There has been a bit of misinformation floating around on this project, so I want to be very clear that council will not let this development proceed unless we are satisfied it is safe to do so.

The idea of developing a solar farm was endorsed by the council in 2013 on the basis that the panel structures could sit on the surface of the soil and would require little or no excavation or disturbance of the site.

In the areas where some ground disturbance is contemplated the soil will be tested beforehand for potentially hazardous material. No disturbance of the site will occur unless it is deemed safe.

In fact, we’re confident the solar farm will actually make the area safer because it will help reduce the amount of dust blowing off the site, and prevent any applications for higher impact developments of the site for the next 20 years or more.

 While we are enthusiastic about being able to make use of a site which currently has very limited practical applications, we are mindful of the need to ensure its impact is managed and the benefits for residents are maximised.

One of the great things about the solar farm is that it has the potential to provide an alternate source of green energy for community and commercial purposes.  Construction and operation of the solar farm would also mean little – if any – cost to ratepayers.”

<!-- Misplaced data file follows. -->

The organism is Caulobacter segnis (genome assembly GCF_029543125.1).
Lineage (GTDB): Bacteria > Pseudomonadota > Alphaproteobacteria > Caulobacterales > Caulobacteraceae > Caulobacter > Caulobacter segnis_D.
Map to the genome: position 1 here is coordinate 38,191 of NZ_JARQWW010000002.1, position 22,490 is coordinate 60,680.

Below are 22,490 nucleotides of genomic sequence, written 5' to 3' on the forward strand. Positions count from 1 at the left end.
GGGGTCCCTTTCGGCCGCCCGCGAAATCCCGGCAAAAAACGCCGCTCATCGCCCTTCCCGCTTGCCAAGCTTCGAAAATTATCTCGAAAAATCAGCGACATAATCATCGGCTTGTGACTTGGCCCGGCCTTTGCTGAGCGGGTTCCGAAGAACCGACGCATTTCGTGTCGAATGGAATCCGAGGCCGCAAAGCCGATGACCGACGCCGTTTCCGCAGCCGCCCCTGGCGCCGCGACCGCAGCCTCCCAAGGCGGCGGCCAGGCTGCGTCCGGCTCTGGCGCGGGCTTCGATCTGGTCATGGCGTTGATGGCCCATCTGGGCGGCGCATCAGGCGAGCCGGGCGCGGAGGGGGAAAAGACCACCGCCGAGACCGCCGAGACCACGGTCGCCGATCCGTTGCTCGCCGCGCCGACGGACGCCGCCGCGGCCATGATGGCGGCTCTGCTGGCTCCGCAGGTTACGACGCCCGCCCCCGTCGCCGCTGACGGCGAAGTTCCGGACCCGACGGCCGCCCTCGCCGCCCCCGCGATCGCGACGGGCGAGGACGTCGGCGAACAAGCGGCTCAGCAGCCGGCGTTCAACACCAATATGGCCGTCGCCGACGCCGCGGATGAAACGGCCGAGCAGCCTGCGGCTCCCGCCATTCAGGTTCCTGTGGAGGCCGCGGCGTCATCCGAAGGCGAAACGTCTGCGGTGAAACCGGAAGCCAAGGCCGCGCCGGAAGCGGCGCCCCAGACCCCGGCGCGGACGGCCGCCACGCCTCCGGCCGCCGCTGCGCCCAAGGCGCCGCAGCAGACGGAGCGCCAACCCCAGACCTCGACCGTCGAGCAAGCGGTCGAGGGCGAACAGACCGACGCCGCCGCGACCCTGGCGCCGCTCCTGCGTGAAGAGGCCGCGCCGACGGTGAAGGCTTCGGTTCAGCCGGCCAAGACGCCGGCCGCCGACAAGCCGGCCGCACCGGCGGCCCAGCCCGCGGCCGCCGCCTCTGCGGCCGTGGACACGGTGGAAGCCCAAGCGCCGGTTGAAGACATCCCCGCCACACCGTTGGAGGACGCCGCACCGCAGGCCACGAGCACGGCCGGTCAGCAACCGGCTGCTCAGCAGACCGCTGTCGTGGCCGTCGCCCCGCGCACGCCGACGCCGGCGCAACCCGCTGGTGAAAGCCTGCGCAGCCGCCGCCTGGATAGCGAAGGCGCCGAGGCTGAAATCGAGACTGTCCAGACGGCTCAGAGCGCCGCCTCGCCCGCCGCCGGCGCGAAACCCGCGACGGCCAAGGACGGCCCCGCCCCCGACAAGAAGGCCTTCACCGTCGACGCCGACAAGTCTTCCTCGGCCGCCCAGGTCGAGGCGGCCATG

The solar farm is a key component towards the City achieving its One Planet Strategy target of being powered by 100 per cent renewable energy by 2025.

It is proposed to be built on the former South Fremantle landfill site, which was used for waste disposal from the 1930s until 1991 and is registered as a contaminated site.

The City of Fremantle has been investigating land use and management options for the site for a very long time – since 1985.

Following an Expression of Interest process the City signed an exclusive working agreement with Australian renewable energy company Epuron in 2015. Epuron submitted a development application for the project in January this year.

Planning approval for the project was granted by the City in April, but there are a number of conditions that must be satisfied prior to development commencing.

This includes the preparation of a Site Management Plan, which must be reviewed and approved by an independent contaminated sites auditor.

The Solar Farm Business Plan is available for viewing and comment on the My Say Freo website and at the City of Fremantle’s Service and Information Desk. The public comment period closes on 21 June 2018.    

To find more information or comment on the environmental and planning aspects of the project visit the South Fremantle Solar Farm page on My Say Freo.

Fremantle moving towards three bins

The City of Fremantle is moving towards the introduction a new three bin system for household waste and recycling.